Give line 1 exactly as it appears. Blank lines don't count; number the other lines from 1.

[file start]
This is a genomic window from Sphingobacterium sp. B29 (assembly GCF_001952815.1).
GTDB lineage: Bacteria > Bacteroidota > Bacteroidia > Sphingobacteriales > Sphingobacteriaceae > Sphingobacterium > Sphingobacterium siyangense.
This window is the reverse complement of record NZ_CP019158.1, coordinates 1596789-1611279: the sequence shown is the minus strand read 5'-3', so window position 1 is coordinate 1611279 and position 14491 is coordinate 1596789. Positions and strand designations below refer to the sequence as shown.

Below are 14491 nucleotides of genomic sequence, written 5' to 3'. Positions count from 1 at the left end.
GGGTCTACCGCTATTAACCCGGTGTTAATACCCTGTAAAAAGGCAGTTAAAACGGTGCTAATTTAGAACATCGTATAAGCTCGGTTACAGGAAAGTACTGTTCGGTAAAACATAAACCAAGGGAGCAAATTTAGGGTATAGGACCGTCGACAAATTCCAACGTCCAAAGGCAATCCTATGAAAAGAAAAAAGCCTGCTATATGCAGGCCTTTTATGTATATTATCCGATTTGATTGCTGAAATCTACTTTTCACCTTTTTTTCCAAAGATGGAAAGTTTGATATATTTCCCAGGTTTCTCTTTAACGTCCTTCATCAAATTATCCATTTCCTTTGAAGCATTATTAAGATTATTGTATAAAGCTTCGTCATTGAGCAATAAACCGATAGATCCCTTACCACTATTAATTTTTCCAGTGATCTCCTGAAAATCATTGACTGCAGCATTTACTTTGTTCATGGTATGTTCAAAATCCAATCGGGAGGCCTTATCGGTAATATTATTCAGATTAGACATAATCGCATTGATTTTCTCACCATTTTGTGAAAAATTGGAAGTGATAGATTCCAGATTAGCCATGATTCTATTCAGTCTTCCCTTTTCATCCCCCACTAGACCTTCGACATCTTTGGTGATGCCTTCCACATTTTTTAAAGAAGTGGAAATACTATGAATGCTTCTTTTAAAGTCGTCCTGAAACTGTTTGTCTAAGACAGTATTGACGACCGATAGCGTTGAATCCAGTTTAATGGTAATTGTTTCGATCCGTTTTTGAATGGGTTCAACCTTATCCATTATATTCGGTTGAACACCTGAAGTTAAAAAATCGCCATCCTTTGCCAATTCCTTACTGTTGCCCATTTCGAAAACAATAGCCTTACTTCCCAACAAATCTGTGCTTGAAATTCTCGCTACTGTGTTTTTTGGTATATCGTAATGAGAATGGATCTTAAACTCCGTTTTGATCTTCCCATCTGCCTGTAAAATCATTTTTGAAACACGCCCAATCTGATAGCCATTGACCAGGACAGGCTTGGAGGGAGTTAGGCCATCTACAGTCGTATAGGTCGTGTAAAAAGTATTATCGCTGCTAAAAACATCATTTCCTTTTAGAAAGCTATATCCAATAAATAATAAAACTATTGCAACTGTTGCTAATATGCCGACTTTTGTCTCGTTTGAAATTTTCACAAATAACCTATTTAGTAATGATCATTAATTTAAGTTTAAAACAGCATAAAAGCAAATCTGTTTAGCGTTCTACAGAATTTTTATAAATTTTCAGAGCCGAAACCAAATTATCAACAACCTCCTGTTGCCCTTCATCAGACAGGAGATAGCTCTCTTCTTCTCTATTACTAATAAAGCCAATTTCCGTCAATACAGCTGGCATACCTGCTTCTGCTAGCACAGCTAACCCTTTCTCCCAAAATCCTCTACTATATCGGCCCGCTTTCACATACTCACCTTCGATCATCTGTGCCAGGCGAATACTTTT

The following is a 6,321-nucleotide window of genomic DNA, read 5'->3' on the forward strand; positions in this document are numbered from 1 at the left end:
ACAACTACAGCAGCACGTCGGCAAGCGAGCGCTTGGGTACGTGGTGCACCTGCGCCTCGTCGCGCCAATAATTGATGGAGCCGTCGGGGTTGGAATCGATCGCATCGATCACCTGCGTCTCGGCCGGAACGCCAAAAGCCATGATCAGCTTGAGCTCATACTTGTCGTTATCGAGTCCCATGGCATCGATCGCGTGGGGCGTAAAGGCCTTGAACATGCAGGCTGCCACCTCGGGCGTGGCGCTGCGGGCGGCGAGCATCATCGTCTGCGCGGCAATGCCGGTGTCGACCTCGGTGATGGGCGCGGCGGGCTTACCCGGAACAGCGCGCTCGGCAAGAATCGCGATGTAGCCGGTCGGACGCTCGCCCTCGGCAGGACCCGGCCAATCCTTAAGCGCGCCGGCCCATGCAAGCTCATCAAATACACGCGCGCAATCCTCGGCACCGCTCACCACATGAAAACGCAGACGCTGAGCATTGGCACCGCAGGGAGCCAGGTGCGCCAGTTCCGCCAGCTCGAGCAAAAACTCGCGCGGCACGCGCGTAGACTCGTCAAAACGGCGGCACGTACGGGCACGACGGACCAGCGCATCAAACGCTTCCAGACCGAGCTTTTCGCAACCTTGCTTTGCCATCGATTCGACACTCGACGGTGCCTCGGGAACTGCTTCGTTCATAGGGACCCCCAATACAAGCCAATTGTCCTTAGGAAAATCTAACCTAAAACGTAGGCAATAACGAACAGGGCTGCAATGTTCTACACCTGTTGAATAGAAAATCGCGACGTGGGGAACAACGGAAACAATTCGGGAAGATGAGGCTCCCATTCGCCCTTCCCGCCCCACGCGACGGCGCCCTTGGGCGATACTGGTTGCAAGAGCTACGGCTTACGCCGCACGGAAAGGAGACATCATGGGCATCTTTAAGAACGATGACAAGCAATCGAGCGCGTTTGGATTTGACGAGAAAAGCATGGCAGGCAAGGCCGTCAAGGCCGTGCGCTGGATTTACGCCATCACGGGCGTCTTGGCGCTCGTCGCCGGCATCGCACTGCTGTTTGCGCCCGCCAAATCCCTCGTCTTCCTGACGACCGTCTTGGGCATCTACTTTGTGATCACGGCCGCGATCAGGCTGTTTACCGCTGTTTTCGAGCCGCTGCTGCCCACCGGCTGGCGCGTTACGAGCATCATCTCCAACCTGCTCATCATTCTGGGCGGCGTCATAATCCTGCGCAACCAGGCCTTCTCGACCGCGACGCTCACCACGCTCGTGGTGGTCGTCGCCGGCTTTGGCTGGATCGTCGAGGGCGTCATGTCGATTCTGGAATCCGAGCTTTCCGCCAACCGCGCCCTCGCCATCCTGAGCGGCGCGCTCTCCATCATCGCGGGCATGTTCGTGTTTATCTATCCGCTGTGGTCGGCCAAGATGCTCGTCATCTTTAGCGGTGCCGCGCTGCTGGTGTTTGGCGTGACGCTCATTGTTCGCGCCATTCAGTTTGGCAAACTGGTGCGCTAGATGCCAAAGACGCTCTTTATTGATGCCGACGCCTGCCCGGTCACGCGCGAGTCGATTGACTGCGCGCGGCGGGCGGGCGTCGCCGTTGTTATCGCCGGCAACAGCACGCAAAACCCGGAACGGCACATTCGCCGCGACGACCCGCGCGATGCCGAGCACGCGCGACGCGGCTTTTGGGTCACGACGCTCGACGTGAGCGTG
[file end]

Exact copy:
This is a genomic window from Sphingobacterium sp. B29 (assembly GCF_001952815.1).